Vercel just hosted their Next.js Conf and, as always, it's a reminder that it's a great time to be a Next.js developer. This was my first time speaking at Next.js Conf, and I hope I get an opportunity to be a part of the hype again next year!
There were so many great sessions; it was hard to choose what I wanted to attend. Fortunately, everything is still available through the conference website, where you can find individual sessions on each speaker's page. I'm definitely going to be revisiting some of these talks.
Next.js Conf Announcements
Of course, as with every Next.js Conf, there were announcements about what to expect for the future of the framework. Here are just some of the highlights that stuck out to me from their announcement.
What does this mean to us?
This update is going to make hot module reloading 3x faster and builds 5x faster, making our experience as Next.js developers even better. And the best part is that we'll all benefit without making any updates to our code.
For me, this performance improvement is good news on the CMS front as well. One concern about using CMSs, like Prismic, in the Jamstack space is handling thousands upon thousands of pages during build time. Knowing that Next 12 is going above and beyond to be as performant as possible makes me more confident it's nothing to be worried about.
Next.js 12 now gives us a lot more flexibility internally with middleware. Middleware allows you to run code before a request is completed. This will make dynamically managing requests much easier. For example, it helps with customizing content for certain countries on your website by checking geolocation within middleware, so you can let people know that shipping might not be allowed for a location or perhaps something is "coming soon" to an area.
I'm sure there are tons of scenarios where middleware can make a difference. Vercel has shared a number of examples over on their website. I'm expecting to see some really creative solutions to some of the problems we have to solve today.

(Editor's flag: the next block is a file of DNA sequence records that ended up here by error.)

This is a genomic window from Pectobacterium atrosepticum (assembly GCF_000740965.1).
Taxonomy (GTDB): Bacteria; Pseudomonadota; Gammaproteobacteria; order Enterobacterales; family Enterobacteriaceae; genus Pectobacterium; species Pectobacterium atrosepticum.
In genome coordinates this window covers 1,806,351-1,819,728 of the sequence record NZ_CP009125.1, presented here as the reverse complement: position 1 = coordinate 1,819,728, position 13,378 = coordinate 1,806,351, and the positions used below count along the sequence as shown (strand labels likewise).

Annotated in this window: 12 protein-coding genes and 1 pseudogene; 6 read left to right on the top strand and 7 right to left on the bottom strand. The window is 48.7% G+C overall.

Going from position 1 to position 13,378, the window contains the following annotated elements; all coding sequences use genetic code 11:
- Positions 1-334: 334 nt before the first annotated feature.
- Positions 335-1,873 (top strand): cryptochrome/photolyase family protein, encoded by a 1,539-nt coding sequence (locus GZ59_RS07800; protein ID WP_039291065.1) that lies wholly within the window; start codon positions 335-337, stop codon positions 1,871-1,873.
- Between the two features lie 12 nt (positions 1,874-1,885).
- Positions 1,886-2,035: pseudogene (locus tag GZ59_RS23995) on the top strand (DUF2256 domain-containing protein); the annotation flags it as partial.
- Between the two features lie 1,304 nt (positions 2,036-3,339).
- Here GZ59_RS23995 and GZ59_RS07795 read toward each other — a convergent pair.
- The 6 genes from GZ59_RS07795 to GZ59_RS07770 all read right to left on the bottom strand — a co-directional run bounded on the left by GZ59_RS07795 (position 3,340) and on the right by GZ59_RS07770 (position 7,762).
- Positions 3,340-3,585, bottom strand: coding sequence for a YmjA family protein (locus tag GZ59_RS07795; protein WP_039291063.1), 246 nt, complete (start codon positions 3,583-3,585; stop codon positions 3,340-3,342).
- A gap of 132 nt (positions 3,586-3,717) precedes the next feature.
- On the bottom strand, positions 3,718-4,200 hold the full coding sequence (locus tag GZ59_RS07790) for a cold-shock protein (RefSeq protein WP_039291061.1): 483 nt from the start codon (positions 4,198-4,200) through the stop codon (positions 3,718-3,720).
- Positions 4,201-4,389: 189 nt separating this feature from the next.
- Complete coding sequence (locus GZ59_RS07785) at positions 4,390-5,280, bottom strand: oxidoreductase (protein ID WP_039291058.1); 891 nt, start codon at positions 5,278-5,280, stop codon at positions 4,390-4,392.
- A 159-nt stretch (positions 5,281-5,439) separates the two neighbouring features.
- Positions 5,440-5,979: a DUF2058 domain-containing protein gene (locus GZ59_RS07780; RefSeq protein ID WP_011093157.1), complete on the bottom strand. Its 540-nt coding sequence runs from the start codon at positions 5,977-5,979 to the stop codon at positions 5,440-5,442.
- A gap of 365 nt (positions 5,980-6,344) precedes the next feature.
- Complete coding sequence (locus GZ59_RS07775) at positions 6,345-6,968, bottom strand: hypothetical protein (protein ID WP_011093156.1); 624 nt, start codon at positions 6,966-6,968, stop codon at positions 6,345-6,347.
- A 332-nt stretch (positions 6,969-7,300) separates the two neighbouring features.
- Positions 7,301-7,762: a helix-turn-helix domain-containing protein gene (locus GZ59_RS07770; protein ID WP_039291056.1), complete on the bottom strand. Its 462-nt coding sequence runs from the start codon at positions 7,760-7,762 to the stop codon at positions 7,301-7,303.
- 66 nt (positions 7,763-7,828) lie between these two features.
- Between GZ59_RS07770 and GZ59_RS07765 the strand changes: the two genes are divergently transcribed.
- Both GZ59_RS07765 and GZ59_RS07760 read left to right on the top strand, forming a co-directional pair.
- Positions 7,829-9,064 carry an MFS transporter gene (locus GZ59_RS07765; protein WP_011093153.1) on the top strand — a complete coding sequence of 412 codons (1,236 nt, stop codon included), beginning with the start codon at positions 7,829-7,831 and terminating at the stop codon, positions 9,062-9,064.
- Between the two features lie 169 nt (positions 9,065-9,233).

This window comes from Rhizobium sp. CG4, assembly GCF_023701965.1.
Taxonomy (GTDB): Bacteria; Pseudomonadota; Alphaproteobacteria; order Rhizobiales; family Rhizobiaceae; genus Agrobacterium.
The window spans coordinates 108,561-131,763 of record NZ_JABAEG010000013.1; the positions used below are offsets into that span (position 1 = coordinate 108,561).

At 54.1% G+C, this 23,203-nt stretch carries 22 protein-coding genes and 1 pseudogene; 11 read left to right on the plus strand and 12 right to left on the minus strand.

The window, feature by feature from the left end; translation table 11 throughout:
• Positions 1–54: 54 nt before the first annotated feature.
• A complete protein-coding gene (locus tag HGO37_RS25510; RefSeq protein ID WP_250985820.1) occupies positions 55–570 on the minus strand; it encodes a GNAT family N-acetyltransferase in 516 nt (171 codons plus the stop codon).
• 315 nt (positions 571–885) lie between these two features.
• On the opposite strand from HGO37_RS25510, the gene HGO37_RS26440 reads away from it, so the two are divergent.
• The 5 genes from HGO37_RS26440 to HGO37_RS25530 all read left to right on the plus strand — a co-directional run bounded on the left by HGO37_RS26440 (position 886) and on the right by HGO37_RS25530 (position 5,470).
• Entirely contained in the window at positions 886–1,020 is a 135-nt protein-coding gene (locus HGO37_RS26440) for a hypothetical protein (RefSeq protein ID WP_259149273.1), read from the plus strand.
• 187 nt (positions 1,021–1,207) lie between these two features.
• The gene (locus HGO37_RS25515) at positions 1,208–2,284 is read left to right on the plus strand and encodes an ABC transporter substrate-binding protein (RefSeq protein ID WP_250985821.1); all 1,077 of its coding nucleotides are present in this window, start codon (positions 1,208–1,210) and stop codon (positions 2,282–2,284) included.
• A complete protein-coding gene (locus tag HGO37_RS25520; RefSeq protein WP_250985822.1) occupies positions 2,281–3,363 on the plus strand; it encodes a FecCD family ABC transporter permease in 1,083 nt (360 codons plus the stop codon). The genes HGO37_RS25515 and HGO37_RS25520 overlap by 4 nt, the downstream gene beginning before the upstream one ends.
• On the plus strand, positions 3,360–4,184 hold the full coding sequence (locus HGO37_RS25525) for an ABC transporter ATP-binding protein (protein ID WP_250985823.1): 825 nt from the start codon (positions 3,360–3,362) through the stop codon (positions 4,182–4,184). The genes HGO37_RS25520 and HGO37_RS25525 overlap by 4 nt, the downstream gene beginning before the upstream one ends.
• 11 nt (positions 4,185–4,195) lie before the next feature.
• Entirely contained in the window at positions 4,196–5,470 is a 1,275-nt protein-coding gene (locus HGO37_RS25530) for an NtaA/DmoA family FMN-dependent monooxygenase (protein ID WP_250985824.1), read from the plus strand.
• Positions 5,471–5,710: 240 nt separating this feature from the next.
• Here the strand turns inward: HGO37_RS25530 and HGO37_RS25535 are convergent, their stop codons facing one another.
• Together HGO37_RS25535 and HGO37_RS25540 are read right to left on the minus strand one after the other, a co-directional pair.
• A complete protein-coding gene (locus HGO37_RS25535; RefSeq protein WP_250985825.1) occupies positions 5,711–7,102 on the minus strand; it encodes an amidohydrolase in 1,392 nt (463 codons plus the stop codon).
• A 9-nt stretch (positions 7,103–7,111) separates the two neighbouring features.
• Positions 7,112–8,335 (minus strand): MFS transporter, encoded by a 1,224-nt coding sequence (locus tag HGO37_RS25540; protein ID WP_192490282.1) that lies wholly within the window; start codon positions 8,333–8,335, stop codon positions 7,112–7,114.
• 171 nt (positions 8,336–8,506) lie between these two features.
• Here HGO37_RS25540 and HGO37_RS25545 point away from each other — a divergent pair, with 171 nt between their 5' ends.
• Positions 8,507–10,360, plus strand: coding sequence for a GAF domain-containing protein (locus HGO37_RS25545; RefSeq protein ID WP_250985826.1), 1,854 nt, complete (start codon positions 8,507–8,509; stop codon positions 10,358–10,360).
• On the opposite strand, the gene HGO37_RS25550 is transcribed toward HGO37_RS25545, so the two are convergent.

React 18 Support
Vercel also announced their plans to integrate with React 18, meaning we can expect some support for server-side components!
This is exciting for us on the Dev Exp team at Prismic, and we're already thinking about ways this implementation can improve how we build our Slices. Theoretically, Slice-specific data fetching could happen within the component rather than being passed all the way down the tree with getStaticProps. We'll be keeping an eye out for the React 18 implementation to assess how we can adapt to those changes in the future.
I couldn't catch all of the talks, but I'd like to highlight some talks that seemed really interesting to me:
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Monogram & MacStadium
Prismic had an awesome cameo in the session about how Monogram built out a new website and web portal for MacStadium. Getting an inside look at this project was cool because of the innovative way Monogram used Slices (and Prismic as a whole). Among other things, they implemented a new take on the versatility of Slices by creating several design themes for each one. With these themed Slices in hand, MacStadium rapidly diversified its design across numerous pages.
Nader Dabit gave a high-level breakdown on how Web 3 works, what it is, where it's going, how it's being used, and the tools around building decentralized apps. A big takeaway from his talk was how a lot of the crypto space has a huge focus on community. Things like NFTs (Non-Fungible Tokens) and DAOs (Decentralized Autonomous Organizations) are pushing the web to be a more open place. There is a lot to unpack from his talk that I can't summarize here, I highly recommend watching it when you can.
I've been hearing nothing but amazing things about Supabase for a long time now. I also caught wind of the funding they've been getting, which is really impressive considering that they're fully open source. Supabase is an open-source Firebase alternative that handles everything from authentication to PostgreSQL databases, instant APIs, and more. The team works very closely with Vercel and does everything they can to make sure the developer experience is seamless.
I'd love to think more about what a Prismic and Supabase integration might look like, especially for handling something like authentication. Being an e-commerce focused person, I have some ideas for projects around collecting payments or subscriptions to see certain content on the Jamstack.
Again, there were so many talks to choose from and so much more I could have listed my highlights. I'm definitely going to be spending some time heading back to the Next.js Conf site to catch up on what I missed while sessions ran in parallel. Overall, it's a really great time to be a Next.js developer. I'm really looking forward to seeing how Vercel and Next.js pave the way for the future of the web.